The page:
It was always difficult to explain to technical people how the main priority was telling a story and that accuracy was nice, but not really necessary.

I don't actually like watching movies much, and watch almost no television. It was my perception that a lot of people involved in making television did not watch much (maybe just because they were busy, or maybe they were too smart for most television) but film people were sometimes big consumers of film. I am basically a peaceful soul and don't handle the violence well.

I have a few high and low moments in films. The Oliver Stone Apollo 11 was a travesty, because it was about a historical event but the portrayal of Grumman's role (they made the LEM) was a nasty fiction. I met Gene Kranz once and when I brought it up, he immediately labeled it "bullshit."

I don't believe anyone has ever matched the realism of the carousel in 2001: A Space Odyssey. I've never heard of anyone else attempting to construct such a thing.

Comment Re:Missing some things (Score 2) 197

I've seen authors get plenty of stuff wrong because they "don't care" and clearly feel it's not important. Great way of telling the reader you don't respect their time and breaking suspension of disbelief.

I think you are underestimating the complication of telling a compelling story while supporting a high level of anatomical realism on what is still an anthropomorphic humanized character. You can enter the Uncanny Valley. Making an anatomically accurate yet anthropomorphic ant was very likely to be making a creepy or repulsive character the audience would not be able to muster any sympathy for. In a situation like that, it's better to abandon realism, and that is what the well-trained animators chose to do.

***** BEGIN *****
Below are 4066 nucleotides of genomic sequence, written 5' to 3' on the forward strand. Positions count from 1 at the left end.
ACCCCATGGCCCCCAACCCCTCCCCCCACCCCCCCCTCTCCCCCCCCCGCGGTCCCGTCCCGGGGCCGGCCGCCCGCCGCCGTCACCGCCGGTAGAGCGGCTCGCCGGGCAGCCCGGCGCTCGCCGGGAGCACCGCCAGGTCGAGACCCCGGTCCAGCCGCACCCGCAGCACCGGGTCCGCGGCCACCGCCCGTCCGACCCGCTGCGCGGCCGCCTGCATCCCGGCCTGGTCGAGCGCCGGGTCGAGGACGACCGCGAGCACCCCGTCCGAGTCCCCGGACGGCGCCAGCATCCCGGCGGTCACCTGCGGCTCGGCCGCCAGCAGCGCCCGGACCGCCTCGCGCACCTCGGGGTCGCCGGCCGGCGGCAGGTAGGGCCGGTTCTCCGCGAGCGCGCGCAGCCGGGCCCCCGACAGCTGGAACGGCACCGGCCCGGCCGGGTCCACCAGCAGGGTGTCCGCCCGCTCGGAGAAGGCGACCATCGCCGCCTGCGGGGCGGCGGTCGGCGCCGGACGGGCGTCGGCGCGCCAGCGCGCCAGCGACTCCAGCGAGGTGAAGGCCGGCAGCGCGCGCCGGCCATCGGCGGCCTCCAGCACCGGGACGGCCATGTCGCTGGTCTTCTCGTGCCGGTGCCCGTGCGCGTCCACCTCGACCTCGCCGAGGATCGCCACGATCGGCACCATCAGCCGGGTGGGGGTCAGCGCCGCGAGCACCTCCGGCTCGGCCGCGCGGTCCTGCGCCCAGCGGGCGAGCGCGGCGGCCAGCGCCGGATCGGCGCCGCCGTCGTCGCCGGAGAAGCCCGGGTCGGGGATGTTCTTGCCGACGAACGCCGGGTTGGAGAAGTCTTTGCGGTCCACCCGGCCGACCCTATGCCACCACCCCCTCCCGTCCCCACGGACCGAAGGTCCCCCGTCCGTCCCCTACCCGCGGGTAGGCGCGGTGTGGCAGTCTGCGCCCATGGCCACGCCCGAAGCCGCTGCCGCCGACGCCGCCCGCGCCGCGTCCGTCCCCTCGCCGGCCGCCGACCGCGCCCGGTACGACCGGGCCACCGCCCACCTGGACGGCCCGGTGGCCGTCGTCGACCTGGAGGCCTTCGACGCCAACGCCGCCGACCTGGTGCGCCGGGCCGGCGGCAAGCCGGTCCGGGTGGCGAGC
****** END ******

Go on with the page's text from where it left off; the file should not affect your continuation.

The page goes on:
People consistently underestimate the complexity of telling a story well in the visual idiom.

Comment Re:Missing some things (Score 2) 197

Cutting out the fluff shows why people criticize the creators of products they pay for:

People gave me a hard time because...we just did not care.

Still don't care! Nyaah, nyaah! Want to get a refund? I won't give you one! Don't like it? Listen to my loud raspberry!

More seriously, just in case this is the problem, it is a fact that there are a lot of films about people on the autism spectrum, but few films for them.

Comment Missing some things (Score 4, Interesting) 197

Science fiction stories, if they're good, sacrifice versimilitude for the sake of being understandable by the audience. Blade Runner had the option of using something like these science fiction tropes: the "Dick Tracy" wrist radio, portrayed in the police comic since 1952, or the Star Trek communicator, used in 1965. But instead they might have chosen to portray a community in which down-trodden people would still be limited to pay phones, or it simply wasn't important to the story and would have been a distraction from the main story thread.

People gave me a hard time because Pixar's A Bugs Life (on which I am credited) had the wrong number of legs on the impossible talking anthropomorphic ants and Antz had the right number of legs on its impossible talking anthromorphic ants. But it wasn't important to telling the story, and we just did not care.

The LA portrayed was vastly different from what viewers knew at the time, in that video wall mega-advertising was everywhere. Although this is taken for granted today, it was a stunning departure from the reality of the day when the film was produced.

Also, the weather of LA was overturned. In the movie it always rains in California.